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Ordinary Time: February 25th

Tuesday of the Seventh Week of Ordinary Time

MASS READINGS

February 25, 2020 (Readings on USCCB website)

COLLECT PRAYER

Grant, we pray, almighty God, that, always pondering spiritual things, we may carry out in both word and deed that which is pleasing to you. Through our Lord Jesus Christ, your Son, who lives and reigns with you in the unity of the Holy Spirit, one God, for ever and ever.

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Recipes (3)

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Activities (2)

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Prayers (1)

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Library (1)

» Enjoy our Liturgical Seasons series of e-books!

Old Calendar: St. Walburga, abbess (Hist)

Historically today is the feast of St. Walburga, sister of Sts. Willibald and Winebald. She became a nun at Wimborne in Dorset under St. Tatta and followed St. Lioba to Germany at the invitation of St. Boniface. She died abbess of Hiedenheim, whence her relics were translated to Eichstatt.

It is also the day before Ash Wednesday, called Mardi Gras or Fat Tuesday. Traditionally, it is the last day for Christians to indulge before the sober weeks of fasting that come with Lent. Formally known as Shrove Tuesday, Mardi Gras has long been a time of extravagant fun for European Christians. In many southern states of the USA Mardi Gras is a traditional holiday. The most famous celebration takes place in New Orleans, Louisiana. It has been celebrated there on a grand scale, with masked balls and colorful parades, since French settlers arrived in the early 1700s.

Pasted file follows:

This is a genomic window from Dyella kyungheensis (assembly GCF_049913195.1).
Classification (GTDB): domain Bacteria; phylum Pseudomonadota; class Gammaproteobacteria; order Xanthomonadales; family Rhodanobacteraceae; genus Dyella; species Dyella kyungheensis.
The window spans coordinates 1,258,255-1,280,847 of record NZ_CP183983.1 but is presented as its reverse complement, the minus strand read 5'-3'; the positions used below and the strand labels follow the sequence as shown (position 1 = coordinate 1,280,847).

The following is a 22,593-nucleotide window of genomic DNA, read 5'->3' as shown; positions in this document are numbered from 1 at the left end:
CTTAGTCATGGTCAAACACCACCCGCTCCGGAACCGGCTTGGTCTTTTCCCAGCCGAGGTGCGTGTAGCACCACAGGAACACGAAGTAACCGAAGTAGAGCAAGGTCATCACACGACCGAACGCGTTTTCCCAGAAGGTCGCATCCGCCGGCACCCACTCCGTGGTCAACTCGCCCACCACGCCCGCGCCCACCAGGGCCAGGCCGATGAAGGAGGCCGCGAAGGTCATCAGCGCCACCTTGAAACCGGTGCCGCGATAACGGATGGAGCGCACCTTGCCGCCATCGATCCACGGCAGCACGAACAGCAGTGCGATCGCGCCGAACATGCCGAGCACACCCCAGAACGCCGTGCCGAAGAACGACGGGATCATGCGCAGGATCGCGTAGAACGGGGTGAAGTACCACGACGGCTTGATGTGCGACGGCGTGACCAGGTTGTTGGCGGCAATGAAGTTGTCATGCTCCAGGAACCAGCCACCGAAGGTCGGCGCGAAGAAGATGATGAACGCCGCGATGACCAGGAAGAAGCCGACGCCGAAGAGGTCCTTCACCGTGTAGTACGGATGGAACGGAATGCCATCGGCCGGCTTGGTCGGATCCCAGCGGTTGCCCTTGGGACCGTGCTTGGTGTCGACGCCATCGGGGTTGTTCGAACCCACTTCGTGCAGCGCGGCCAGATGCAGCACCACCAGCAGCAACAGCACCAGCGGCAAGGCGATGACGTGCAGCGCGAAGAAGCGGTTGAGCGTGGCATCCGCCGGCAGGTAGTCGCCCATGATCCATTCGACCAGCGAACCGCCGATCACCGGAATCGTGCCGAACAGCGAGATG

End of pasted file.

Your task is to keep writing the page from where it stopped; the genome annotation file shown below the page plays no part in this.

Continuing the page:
On April 17th, 1958, His Holiness Pope Pius XII confirmed the Feast of the Holy Face of Jesus on Shrove Tuesday (Tuesday before Ash Wednesday) for all the dioceses and religious orders who would ask for the Indult from Rome in order to celebrate it. You can learn more about this devotion at Holy Face Devotion and at the Holy Face Association.


Preparing for Lent
No Lent is worthy of the name without a personal effort of self-reformation, of leading a life more in accordance with God's commands and an attempt by some kind of voluntary self-denial to make reparation for past negligence. But the Church, together with the personal effort which she requires of all of us, her children, sets up in the sight of God the cross of Christ, the Lamb of God who took upon Himself the sins of man and who is the price of our redemption. As Holy Week approaches the thought of the passion becomes increasingly predominant until it occupies our whole attention, but from the very beginning of Lent it is present, for it is in union with the sufferings of Christ that the whole army of Christians begins on the holy "forty days", setting out for Easter with the glad certitude of sharing in His resurrection.